Tuesday, September 30, 2008

With apologies to William Mcgonagall

Profuse apologies to the world's best worst poet.

Twas in the year of 2008 in the month of September
Which the bankers of the world will long remember
For they did not act, as one would to a brother
In refusing to extend credit, one to another

For fail it did, the Bradford and Bingley
And we began to fear the banks would not go singlely
And collapse like a great house of cards
Or shatter like a mirror into millions of shards

Citigroup bought out the failing Wachovia
But that was not the last emergency takeover
The Halifax Bank of Scotland it had to be rescued
And the passage of the bailout plan by the US congress badly miscued

The Germans paid 35 billion Euros to Hypos Real Estate
And Glitnir was nationalised by the Icelandic State
Fortis of Benelux met, partially, with the same fate
All with little time for debate

This should never have happened according to some
Taxpayers will be paying for years to come
We must better regulate the banks, if only we are able
And next time we must listen to Vince Cable

Monday, September 29, 2008

Conservatives U turn on decentralisation

The Tories are calling for a centrally-imposed freeze in council tax, as part of their commitment to localism.

I thought I might refer to their previous announcement on the subject of localism, and found that the page had been removed.

Luckily google cache comes to the rescue

All fine-sounding stuff of the type tories say when they are behind in the polls. 
And google gives us the date:
It is a snapshot of the page as it appeared on 21 Sep 2008 05:51:27 GMT.

That's 8 days ago. This page seems to have been "lost" suspiciously close to the date of the announcement of this new policy.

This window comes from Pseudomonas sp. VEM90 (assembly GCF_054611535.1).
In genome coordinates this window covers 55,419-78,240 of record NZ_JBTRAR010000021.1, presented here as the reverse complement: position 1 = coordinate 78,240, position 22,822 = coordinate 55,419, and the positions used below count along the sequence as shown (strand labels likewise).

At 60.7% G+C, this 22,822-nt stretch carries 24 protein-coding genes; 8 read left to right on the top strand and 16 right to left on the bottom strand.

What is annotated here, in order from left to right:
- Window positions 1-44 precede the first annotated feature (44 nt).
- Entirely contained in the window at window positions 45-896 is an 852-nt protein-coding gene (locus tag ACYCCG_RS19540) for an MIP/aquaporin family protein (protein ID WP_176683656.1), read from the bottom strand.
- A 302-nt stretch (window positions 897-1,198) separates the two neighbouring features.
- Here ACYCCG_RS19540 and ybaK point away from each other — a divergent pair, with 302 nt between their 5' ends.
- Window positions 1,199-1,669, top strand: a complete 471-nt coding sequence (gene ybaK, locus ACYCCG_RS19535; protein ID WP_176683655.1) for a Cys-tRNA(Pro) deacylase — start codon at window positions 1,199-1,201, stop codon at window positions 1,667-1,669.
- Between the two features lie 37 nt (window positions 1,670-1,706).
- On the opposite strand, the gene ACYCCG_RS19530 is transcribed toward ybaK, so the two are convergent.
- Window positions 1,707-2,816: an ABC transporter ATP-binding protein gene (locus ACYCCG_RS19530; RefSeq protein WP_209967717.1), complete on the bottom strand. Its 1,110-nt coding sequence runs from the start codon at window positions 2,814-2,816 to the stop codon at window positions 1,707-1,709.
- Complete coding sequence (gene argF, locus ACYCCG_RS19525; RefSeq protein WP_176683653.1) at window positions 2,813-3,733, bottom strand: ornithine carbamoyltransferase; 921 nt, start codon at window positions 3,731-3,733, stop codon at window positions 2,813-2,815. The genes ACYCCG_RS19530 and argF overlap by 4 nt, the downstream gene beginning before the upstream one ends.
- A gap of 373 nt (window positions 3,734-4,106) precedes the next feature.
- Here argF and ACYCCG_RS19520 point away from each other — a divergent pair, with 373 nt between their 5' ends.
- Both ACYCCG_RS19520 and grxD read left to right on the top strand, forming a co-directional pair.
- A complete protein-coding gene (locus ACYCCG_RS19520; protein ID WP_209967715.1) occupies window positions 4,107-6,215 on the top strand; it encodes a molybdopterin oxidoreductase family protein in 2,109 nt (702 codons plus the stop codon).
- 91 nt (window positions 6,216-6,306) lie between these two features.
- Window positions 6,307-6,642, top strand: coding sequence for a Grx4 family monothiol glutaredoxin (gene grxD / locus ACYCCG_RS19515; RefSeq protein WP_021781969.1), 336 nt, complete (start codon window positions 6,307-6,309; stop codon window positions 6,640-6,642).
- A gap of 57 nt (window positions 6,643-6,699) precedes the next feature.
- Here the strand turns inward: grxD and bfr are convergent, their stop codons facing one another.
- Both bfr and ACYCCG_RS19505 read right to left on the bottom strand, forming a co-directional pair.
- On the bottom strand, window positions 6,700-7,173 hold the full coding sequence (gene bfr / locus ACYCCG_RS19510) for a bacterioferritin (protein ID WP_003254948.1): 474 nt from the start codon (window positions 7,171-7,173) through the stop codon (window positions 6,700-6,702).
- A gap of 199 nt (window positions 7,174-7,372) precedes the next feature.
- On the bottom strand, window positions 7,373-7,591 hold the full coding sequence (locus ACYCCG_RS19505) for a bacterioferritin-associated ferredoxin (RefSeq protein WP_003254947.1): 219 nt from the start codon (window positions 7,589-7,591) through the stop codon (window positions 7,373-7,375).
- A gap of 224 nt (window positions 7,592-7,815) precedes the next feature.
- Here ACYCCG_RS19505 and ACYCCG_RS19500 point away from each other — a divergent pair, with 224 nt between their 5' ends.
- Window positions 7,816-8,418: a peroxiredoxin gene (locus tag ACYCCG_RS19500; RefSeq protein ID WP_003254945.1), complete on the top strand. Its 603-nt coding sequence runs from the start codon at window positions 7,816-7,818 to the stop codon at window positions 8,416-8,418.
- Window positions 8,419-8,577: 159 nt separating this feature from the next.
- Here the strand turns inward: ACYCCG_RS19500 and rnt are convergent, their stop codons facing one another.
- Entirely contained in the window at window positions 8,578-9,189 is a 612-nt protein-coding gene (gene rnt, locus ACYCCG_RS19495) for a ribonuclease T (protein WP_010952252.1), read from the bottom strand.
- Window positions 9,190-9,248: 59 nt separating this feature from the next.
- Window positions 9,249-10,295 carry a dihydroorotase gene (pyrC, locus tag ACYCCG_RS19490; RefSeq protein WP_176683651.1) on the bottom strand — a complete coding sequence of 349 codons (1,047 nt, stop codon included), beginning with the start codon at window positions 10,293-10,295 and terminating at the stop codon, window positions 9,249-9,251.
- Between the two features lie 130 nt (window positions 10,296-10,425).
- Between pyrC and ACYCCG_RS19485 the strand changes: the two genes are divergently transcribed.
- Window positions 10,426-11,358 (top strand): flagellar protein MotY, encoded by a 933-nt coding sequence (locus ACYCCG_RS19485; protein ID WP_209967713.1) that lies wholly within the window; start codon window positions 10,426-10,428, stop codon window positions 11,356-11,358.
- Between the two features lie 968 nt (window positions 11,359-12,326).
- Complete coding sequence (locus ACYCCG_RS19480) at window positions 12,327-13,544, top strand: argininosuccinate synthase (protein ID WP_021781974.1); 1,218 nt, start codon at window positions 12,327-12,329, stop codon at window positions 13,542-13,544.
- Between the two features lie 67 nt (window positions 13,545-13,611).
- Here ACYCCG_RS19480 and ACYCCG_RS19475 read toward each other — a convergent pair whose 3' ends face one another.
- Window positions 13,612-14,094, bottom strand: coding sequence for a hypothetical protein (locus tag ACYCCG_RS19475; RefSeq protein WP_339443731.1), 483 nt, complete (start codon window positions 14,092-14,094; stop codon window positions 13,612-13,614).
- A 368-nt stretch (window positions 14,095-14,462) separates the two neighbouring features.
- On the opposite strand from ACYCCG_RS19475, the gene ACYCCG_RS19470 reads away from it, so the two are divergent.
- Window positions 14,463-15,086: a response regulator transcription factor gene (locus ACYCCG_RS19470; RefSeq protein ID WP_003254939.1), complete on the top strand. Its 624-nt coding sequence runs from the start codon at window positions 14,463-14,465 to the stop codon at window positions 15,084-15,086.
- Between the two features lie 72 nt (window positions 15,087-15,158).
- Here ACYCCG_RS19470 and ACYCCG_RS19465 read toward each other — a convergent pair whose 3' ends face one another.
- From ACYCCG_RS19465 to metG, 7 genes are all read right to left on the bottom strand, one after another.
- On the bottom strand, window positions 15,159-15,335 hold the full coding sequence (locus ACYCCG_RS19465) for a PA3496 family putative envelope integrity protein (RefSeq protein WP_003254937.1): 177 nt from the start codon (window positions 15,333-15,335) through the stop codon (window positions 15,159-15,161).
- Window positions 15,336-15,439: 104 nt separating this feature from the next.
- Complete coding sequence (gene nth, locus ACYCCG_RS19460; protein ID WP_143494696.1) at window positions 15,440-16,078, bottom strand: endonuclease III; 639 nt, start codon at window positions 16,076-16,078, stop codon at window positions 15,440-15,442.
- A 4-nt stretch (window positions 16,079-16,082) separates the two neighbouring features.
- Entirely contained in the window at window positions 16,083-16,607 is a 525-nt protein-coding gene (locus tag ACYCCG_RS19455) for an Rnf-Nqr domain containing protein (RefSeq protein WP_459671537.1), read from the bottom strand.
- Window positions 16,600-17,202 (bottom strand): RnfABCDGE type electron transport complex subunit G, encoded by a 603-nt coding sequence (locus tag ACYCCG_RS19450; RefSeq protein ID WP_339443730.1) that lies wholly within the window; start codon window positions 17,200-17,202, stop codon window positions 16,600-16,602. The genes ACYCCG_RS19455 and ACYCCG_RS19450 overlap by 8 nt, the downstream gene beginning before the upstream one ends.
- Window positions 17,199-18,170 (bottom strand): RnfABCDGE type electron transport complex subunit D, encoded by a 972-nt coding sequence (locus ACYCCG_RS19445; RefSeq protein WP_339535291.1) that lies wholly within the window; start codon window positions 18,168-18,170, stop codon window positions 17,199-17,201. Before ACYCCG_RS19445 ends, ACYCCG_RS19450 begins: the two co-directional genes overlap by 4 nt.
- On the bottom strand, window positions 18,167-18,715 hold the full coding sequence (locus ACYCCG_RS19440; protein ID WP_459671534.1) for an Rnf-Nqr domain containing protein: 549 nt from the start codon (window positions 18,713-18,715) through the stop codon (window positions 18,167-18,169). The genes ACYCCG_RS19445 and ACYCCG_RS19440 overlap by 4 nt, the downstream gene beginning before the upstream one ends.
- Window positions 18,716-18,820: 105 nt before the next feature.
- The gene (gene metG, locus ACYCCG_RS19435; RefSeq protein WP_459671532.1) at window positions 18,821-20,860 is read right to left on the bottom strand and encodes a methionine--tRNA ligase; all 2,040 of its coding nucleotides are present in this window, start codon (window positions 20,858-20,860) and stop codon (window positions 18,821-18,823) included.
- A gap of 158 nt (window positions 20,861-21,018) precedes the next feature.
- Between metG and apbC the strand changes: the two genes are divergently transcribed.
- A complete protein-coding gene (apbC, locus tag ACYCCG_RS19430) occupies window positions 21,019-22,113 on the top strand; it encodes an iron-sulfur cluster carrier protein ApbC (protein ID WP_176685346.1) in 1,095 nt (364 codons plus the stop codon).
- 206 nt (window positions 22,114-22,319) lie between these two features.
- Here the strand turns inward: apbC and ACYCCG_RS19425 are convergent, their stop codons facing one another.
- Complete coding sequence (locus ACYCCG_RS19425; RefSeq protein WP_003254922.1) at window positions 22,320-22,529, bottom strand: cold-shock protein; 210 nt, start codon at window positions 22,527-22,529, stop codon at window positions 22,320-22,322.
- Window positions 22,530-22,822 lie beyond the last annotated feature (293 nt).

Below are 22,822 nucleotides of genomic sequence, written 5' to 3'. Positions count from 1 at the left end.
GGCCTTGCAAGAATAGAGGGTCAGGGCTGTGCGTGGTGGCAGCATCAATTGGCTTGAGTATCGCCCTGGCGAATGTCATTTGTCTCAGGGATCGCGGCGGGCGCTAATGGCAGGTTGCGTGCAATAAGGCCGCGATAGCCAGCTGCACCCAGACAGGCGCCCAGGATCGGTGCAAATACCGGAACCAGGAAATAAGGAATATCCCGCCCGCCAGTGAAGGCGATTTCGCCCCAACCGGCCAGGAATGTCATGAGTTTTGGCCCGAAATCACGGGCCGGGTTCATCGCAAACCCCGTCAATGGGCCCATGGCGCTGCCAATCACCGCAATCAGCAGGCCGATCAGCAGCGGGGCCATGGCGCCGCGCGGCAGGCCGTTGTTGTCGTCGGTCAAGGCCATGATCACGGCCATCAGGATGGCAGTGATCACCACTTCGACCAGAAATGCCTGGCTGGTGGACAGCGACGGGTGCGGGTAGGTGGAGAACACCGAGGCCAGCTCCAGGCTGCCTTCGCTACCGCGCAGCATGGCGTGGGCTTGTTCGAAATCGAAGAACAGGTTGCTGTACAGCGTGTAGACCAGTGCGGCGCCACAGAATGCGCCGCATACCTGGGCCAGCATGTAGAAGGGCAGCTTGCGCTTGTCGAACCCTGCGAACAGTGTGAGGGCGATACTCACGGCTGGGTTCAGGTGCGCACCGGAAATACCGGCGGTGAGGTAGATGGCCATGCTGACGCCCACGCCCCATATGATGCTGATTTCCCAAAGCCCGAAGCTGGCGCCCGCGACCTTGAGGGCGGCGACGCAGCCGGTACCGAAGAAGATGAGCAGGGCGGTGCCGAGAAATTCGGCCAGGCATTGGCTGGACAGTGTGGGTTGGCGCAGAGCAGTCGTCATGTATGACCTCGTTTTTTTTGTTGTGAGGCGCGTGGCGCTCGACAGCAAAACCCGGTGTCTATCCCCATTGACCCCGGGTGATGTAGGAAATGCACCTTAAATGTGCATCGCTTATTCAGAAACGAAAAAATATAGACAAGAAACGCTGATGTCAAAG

The old Dave said:

So I hope that in 2008 the Liberal Democrats and the Green Party will join us in putting pressure on the Government to decentralise power, and that together we can create a new progressive alliance to decentralise British politics.

And the Conservatives, Dave, don't forget the Conservatives.

Sunday, September 28, 2008

Moral hazard in banking

Banking as we know it is an industry largely made possible by regulation and deposit protection. There are unregulated savings schemes around, like FairPak, and unregulated borrowing, like from loan sharks. But with or without such protection, there is always a danger in having somebody else look after your money. Bankers and bank shareholders can profit from risk taking, but their losses are limited to their own stakes in the bank. This is moral hazard. The hazard is minimized if shareholders are left with nothing after a bailout, as they should be, but it is still there.

So the regulatory framework we have would seem to reflect the view that the sort of banking industry we have is worth having, that confidence in banks is worth protecting, and that depositors should be largely protected from the bad luck of a bank failure.

Clearly not everybody agrees. Some view banking as parasitical on the real economy, that without debt and credit we would all be better off. Banking, in this view should be essentially nationalised, so that the profits from credit creation goes to the public purse and so that investment favours public goods.